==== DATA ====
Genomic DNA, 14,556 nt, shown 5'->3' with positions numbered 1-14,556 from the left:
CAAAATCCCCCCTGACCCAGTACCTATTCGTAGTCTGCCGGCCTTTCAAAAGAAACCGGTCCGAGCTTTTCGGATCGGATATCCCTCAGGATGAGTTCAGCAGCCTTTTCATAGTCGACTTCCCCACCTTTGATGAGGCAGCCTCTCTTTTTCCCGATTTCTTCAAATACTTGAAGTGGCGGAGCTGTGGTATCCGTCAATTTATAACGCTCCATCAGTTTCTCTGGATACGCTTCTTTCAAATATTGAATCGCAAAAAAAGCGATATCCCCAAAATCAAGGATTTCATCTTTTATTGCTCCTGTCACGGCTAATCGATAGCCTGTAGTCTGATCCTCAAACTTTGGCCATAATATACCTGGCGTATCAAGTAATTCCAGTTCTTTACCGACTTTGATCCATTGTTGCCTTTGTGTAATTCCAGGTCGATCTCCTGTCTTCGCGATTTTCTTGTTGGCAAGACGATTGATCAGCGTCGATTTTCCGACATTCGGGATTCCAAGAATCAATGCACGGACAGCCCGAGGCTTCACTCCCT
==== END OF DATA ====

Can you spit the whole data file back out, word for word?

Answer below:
Genomic DNA, 14,556 nt, shown 5'->3' with positions numbered 1-14,556 from the left:
CAAAATCCCCCCTGACCCAGTACCTATTCGTAGTCTGCCGGCCTTTCAAAAGAAACCGGTCCGAGCTTTTCGGATCGGATATCCCTCAGGATGAGTTCAGCAGCCTTTTCATAGTCGACTTCCCCACCTTTGATGAGGCAGCCTCTCTTTTTCCCGATTTCTTCAAATACTTGAAGTGGCGGAGCTGTGGTATCCGTCAATTTATAACGCTCCATCAGTTTCTCTGGATACGCTTCTTTCAAATATTGAATCGCAAAAAAAGCGATATCCCCAAAATCAAGGATTTCATCTTTTATTGCTCCTGTCACGGCTAATCGATAGCCTGTAGTCTGATCCTCAAACTTTGGCCATAATATACCTGGCGTATCAAGTAATTCCAGTTCTTTACCGACTTTGATCCATTGTTGCCTTTGTGTAATTCCAGGTCGATCTCCTGTCTTCGCGATTTTCTTGTTGGCAAGACGATTGATCAGCGTCGATTTTCCGACATTCGGGATTCCAAGAATCAATGCACGGACAGCCCGAGGCTTCACTCCCT